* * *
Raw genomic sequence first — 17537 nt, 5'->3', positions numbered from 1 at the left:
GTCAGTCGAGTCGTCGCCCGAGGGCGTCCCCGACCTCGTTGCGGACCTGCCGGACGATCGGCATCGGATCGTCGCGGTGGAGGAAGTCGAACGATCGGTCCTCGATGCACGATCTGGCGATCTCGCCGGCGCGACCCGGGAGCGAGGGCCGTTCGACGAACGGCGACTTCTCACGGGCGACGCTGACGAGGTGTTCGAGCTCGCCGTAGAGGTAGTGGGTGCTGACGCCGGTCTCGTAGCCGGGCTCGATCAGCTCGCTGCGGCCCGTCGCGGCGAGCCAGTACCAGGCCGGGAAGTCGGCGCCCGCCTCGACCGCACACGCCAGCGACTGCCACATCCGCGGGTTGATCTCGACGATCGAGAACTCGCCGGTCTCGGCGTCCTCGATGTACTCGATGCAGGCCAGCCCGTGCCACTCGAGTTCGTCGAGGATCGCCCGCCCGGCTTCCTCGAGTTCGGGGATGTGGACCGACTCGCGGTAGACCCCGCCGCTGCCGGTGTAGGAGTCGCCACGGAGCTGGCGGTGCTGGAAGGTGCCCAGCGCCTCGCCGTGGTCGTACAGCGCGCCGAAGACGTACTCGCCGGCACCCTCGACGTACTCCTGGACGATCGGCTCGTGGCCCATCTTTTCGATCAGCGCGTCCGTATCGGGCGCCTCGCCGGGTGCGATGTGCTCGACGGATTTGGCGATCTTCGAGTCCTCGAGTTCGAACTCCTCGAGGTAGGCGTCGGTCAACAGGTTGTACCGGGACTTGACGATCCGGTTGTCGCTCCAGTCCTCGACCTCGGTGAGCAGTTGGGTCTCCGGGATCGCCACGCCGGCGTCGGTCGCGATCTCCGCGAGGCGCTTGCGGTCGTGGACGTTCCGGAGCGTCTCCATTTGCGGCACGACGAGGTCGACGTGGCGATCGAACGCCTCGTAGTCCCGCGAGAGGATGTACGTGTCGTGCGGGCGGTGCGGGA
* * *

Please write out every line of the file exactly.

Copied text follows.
Raw genomic sequence first — 17537 nt, 5'->3', positions numbered from 1 at the left:
GTCAGTCGAGTCGTCGCCCGAGGGCGTCCCCGACCTCGTTGCGGACCTGCCGGACGATCGGCATCGGATCGTCGCGGTGGAGGAAGTCGAACGATCGGTCCTCGATGCACGATCTGGCGATCTCGCCGGCGCGACCCGGGAGCGAGGGCCGTTCGACGAACGGCGACTTCTCACGGGCGACGCTGACGAGGTGTTCGAGCTCGCCGTAGAGGTAGTGGGTGCTGACGCCGGTCTCGTAGCCGGGCTCGATCAGCTCGCTGCGGCCCGTCGCGGCGAGCCAGTACCAGGCCGGGAAGTCGGCGCCCGCCTCGACCGCACACGCCAGCGACTGCCACATCCGCGGGTTGATCTCGACGATCGAGAACTCGCCGGTCTCGGCGTCCTCGATGTACTCGATGCAGGCCAGCCCGTGCCACTCGAGTTCGTCGAGGATCGCCCGCCCGGCTTCCTCGAGTTCGGGGATGTGGACCGACTCGCGGTAGACCCCGCCGCTGCCGGTGTAGGAGTCGCCACGGAGCTGGCGGTGCTGGAAGGTGCCCAGCGCCTCGCCGTGGTCGTACAGCGCGCCGAAGACGTACTCGCCGGCACCCTCGACGTACTCCTGGACGATCGGCTCGTGGCCCATCTTTTCGATCAGCGCGTCCGTATCGGGCGCCTCGCCGGGTGCGATGTGCTCGACGGATTTGGCGATCTTCGAGTCCTCGAGTTCGAACTCCTCGAGGTAGGCGTCGGTCAACAGGTTGTACCGGGACTTGACGATCCGGTTGTCGCTCCAGTCCTCGACCTCGGTGAGCAGTTGGGTCTCCGGGATCGCCACGCCGGCGTCGGTCGCGATCTCCGCGAGGCGCTTGCGGTCGTGGACGTTCCGGAGCGTCTCCATTTGCGGCACGACGAGGTCGACGTGGCGATCGAACGCCTCGTAGTCCCGCGAGAGGATGTACGTGTCGTGCGGGCGGTGCGGGA